The role of business in society: creating space to live the question within the paradox of change

Howaidy, Ghada (2015) The role of business in society: creating space to live the question within the paradox of change. DProf thesis, Middlesex University / Ashridge Business School.

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Abstract

Through an action research inquiry into the role of business in society within the context of post-2011 revolutionary Egypt, this thesis substantiates the practice of holding the paradox of change that balances agency and emergence within a social construction framework that is informed by critical complexity. The thesis is a presentation of a journey that starts with setting out to inquire into personal, organizational and social change and ends up embracing ‘becoming’ that privileges values-based choices all along the journey over end results as the most important element of change. The thesis is in seven chapters that include a discussion of the paradox of change and action research as a framing for the inquiry. This is followed by the researcher situating herself in her practice in a business school and demonstrating a transformative change from directive to relational leading. A background on the social and economic context in Egypt that is the backdrop of the inquiry as well as a critically reflective review of the researcher’s worldview and assumptions is presented with an understanding that the account is incomplete, emerging and being constructed. This is followed by a discussion of responsible business practice and responsible management education as an inquiry into a socially and politically responsible role for business that could support democratic transformation. In the conclusion the researcher reflects on the ‘bricolage’ of elements of theories used in the thesis, the validity of this research and the acceptance of the paradox of change and ‘becoming’. The relevance for managers seeking to transform their leadership styles in complex situations with competing ontologies is to engage in reflective first person inquiry, appreciate bricolage as practice, recognize the potential for change from different entry points that may appear peripheral, and acknowledge conversation as a form of change.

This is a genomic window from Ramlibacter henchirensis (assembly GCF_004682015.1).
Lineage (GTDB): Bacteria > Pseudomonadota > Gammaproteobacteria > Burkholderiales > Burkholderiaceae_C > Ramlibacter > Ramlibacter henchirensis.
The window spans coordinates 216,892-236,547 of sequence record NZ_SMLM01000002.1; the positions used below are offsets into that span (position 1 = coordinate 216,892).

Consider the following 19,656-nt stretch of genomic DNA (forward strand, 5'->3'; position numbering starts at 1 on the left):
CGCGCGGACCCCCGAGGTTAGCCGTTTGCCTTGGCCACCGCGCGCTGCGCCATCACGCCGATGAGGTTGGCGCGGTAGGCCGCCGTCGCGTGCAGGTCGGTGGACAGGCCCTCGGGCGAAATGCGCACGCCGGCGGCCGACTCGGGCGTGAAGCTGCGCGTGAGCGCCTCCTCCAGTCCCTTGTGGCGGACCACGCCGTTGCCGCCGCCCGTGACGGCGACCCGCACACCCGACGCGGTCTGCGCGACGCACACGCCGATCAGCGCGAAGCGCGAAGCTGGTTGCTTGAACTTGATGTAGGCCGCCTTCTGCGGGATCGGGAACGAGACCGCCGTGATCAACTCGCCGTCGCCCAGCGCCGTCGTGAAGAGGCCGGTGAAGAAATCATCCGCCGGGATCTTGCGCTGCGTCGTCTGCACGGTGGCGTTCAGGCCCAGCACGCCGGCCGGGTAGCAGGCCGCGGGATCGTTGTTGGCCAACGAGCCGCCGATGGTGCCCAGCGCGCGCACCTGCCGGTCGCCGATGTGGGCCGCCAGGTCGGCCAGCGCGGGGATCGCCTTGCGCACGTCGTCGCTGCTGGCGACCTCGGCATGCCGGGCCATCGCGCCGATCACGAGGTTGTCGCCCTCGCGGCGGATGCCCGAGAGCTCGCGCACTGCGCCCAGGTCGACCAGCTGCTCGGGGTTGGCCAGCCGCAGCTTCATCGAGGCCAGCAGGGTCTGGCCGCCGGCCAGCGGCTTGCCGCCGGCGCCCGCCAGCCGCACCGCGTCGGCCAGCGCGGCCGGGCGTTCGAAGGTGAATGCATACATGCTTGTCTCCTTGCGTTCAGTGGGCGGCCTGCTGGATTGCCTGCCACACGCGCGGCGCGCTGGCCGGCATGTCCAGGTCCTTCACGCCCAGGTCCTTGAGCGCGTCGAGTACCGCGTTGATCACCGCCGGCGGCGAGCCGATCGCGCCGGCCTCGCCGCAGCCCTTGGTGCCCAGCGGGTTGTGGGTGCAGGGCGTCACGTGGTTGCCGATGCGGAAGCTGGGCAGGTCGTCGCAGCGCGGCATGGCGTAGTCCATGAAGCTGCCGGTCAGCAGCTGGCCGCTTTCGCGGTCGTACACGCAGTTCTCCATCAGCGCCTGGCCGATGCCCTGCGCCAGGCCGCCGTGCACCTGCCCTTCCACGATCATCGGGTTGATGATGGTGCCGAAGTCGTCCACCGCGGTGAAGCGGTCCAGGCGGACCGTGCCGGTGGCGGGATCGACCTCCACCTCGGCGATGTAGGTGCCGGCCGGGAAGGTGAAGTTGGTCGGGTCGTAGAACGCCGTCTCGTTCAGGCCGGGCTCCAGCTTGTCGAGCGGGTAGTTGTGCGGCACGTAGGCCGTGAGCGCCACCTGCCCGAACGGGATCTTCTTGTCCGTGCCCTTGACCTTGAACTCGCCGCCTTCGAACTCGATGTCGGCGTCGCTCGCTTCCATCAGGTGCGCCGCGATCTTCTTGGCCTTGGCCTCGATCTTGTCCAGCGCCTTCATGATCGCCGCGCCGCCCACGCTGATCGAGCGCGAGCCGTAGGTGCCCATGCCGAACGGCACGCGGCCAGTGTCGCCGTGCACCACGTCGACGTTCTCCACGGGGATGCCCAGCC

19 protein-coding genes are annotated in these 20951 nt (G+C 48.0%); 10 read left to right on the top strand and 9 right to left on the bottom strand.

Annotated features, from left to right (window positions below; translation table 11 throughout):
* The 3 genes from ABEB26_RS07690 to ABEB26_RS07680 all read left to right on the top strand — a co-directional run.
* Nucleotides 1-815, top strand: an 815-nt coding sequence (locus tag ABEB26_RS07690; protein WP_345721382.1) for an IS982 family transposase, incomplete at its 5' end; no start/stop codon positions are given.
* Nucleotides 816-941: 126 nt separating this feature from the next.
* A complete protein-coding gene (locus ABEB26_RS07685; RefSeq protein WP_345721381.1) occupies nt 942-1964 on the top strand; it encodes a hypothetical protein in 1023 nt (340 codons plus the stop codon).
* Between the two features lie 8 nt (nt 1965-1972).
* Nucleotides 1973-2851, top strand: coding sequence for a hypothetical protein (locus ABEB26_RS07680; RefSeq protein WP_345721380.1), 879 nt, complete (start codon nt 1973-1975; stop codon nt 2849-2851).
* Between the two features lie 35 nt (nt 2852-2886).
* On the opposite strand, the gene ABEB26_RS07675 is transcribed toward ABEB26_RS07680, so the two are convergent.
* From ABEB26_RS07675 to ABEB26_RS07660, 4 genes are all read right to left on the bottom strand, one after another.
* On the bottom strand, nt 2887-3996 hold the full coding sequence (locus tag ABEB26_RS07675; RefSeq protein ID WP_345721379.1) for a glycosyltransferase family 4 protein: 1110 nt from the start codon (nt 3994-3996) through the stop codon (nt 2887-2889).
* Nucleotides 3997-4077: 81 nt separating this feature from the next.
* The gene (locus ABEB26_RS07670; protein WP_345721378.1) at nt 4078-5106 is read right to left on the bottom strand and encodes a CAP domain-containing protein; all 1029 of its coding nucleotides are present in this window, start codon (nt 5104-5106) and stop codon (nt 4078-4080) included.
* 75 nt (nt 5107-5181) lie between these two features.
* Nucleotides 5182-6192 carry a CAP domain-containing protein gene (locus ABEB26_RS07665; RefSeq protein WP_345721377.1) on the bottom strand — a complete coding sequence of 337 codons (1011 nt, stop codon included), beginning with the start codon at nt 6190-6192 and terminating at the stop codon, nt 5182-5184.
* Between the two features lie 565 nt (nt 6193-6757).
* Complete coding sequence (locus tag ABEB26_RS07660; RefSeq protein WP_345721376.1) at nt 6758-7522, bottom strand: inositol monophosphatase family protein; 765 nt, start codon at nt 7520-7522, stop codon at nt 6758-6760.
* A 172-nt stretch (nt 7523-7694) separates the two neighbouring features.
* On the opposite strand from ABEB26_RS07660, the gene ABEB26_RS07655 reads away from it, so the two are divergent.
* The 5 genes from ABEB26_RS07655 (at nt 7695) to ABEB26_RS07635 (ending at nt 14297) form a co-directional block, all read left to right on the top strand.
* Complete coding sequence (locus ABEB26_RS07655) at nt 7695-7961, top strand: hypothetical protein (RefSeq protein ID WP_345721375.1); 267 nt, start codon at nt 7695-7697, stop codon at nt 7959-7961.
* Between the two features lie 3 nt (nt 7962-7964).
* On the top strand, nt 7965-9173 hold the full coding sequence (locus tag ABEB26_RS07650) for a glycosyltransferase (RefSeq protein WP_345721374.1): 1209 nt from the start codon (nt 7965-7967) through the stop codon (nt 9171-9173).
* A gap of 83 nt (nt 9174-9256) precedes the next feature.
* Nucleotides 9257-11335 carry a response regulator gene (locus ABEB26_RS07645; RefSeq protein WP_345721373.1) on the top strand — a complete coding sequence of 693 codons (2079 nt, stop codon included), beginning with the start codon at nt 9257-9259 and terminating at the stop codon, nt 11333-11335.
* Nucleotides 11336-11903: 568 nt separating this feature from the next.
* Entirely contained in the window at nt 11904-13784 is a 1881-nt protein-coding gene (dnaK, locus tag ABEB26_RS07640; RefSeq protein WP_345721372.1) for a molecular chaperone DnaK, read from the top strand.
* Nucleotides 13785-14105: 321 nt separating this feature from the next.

Item Type: Thesis (DProf)
Research Areas: B. > Theses
C. Collaborative Partners > Ashridge Business School
Item ID: 18746
Depositing User: Users 3197 not found.
Date Deposited: 14 Jan 2016 16:55
Last Modified: 09 Nov 2018 19:03
URI: http://eprints.mdx.ac.uk/id/eprint/18746

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